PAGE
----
- They were able to get domain experts very involved with the team to help define the domain model and trusted the domain expert to know best. I think the difficulty of making this happen is underestimated – none of the projects that I’ve worked on have had the domain expert access that Phil described his team as having. The benefit of having this was that they had times when the business pointed out when the model was getting over complicated. The takeaway comment for me was that we should ‘strive to a point where the business can see and comprehend what you’re trying to achieve with your software‘
- Entities are your stars but we need to also think about value objects. Entities have the maintenance overhead of having life cycle that we need to take care of so it makes sense to avoid this wherever possible. Phil showed an example of an entity class with around 50 fields in which could have been severely simplified by introducing value objects. Every time I heard value objects being mentioned it reminded me of micro/tiny types which are not exactly the same but seem to be fairly similar in their intent of improving expressiveness and making the code easier to work with. The importance of value objects was also mentioned in Eric Evans talk.
- The database is not the model – Phil repeated this multiple times just in case we didn’t get the picture, and it was something Dan mentioned in his talk as well where he referenced Rails use of Active Record as being a particular culprit. Phil mentioned that this had been a difficult idea to grasp for some of the team who didn’t give full status to data that didn’t have a corresponding place in the database.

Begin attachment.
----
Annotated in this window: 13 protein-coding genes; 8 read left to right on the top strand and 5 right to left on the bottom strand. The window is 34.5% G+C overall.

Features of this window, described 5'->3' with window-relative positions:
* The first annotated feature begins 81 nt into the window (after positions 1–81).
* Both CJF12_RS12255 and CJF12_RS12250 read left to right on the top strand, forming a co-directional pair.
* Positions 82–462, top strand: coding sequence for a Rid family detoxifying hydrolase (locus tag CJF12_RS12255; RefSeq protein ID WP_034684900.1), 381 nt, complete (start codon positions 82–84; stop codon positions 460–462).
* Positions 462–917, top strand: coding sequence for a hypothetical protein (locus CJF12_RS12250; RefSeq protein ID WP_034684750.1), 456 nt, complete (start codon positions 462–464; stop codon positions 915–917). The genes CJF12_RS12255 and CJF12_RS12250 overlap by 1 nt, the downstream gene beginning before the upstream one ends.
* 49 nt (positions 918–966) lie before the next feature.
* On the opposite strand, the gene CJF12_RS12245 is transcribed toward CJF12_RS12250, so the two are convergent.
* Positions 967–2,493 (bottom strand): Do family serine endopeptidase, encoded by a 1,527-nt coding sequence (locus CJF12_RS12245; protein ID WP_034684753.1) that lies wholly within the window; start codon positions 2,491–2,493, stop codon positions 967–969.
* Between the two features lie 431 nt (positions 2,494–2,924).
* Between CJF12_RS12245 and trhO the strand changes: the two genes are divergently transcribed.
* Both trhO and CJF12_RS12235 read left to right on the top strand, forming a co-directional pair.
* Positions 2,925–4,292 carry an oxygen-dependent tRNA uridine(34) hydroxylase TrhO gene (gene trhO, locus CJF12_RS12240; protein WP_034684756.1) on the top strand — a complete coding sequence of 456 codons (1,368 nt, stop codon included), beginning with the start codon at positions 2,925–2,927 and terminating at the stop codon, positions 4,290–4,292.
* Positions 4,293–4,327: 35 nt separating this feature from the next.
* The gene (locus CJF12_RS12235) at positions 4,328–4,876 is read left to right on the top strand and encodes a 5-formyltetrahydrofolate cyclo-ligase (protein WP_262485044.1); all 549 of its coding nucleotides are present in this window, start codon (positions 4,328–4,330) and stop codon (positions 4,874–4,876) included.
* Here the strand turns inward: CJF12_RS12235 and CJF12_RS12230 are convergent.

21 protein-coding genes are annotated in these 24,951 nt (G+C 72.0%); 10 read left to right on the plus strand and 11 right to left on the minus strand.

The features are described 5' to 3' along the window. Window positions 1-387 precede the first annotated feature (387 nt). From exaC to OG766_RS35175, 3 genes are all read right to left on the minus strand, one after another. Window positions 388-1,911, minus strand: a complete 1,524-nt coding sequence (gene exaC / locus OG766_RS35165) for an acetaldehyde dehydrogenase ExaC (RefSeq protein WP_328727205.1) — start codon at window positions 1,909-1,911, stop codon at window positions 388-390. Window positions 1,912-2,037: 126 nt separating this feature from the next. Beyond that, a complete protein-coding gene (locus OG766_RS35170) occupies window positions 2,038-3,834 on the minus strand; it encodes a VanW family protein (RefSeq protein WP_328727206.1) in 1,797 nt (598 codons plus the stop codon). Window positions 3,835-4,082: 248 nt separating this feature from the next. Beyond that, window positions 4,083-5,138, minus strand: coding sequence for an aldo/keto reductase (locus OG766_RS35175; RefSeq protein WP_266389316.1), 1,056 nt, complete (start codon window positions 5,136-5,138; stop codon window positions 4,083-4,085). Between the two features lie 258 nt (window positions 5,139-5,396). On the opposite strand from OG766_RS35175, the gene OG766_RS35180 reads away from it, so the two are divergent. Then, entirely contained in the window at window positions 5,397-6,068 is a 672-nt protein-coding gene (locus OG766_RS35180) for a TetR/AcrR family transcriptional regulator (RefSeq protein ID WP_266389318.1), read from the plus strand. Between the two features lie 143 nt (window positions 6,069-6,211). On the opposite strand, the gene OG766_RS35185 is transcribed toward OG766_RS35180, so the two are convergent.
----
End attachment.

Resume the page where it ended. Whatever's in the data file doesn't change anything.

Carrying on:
- The Guardian’s core domain is articles – they look to use 3rd party solutions for parts of the website which aren’t part of the core domain. For example football league tables are pulled from a 3rd party content provided who sends the data in a format which can be easily displayed on the website. I think I would have made a mistake here and tried to model the league table so it was cool that they recognised that there wasn’t going to be much value in doing this since it’s not their differentiator. This was a really useful example for helping me to understand what the core domain actually is.